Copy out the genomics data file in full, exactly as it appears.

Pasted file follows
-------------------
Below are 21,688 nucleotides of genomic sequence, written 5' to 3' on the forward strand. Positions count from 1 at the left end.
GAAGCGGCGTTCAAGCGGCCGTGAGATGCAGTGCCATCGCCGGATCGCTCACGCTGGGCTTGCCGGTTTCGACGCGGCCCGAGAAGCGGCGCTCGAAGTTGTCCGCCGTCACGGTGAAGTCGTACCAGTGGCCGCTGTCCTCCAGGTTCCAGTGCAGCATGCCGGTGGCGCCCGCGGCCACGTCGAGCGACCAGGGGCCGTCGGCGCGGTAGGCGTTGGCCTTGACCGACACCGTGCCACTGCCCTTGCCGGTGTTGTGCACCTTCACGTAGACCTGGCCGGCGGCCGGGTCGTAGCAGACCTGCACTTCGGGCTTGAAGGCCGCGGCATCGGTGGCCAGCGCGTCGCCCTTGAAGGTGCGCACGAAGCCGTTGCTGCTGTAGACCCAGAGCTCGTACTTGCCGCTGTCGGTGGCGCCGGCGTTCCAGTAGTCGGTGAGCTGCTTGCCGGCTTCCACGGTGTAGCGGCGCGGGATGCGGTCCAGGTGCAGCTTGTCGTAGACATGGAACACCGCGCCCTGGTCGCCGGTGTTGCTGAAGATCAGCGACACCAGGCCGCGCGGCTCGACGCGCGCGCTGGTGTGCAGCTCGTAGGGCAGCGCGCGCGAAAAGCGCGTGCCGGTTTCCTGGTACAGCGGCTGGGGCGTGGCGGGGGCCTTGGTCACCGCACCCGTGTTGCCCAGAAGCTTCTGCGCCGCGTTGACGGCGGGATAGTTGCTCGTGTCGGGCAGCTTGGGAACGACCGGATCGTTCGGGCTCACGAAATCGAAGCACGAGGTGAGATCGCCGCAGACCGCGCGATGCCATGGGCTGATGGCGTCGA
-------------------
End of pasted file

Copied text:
Below are 21,688 nucleotides of genomic sequence, written 5' to 3' on the forward strand. Positions count from 1 at the left end.
GAAGCGGCGTTCAAGCGGCCGTGAGATGCAGTGCCATCGCCGGATCGCTCACGCTGGGCTTGCCGGTTTCGACGCGGCCCGAGAAGCGGCGCTCGAAGTTGTCCGCCGTCACGGTGAAGTCGTACCAGTGGCCGCTGTCCTCCAGGTTCCAGTGCAGCATGCCGGTGGCGCCCGCGGCCACGTCGAGCGACCAGGGGCCGTCGGCGCGGTAGGCGTTGGCCTTGACCGACACCGTGCCACTGCCCTTGCCGGTGTTGTGCACCTTCACGTAGACCTGGCCGGCGGCCGGGTCGTAGCAGACCTGCACTTCGGGCTTGAAGGCCGCGGCATCGGTGGCCAGCGCGTCGCCCTTGAAGGTGCGCACGAAGCCGTTGCTGCTGTAGACCCAGAGCTCGTACTTGCCGCTGTCGGTGGCGCCGGCGTTCCAGTAGTCGGTGAGCTGCTTGCCGGCTTCCACGGTGTAGCGGCGCGGGATGCGGTCCAGGTGCAGCTTGTCGTAGACATGGAACACCGCGCCCTGGTCGCCGGTGTTGCTGAAGATCAGCGACACCAGGCCGCGCGGCTCGACGCGCGCGCTGGTGTGCAGCTCGTAGGGCAGCGCGCGCGAAAAGCGCGTGCCGGTTTCCTGGTACAGCGGCTGGGGCGTGGCGGGGGCCTTGGTCACCGCACCCGTGTTGCCCAGAAGCTTCTGCGCCGCGTTGACGGCGGGATAGTTGCTCGTGTCGGGCAGCTTGGGAACGACCGGATCGTTCGGGCTCACGAAATCGAAGCACGAGGTGAGATCGCCGCAGACCGCGCGATGCCATGGGCTGATGGCGTCGA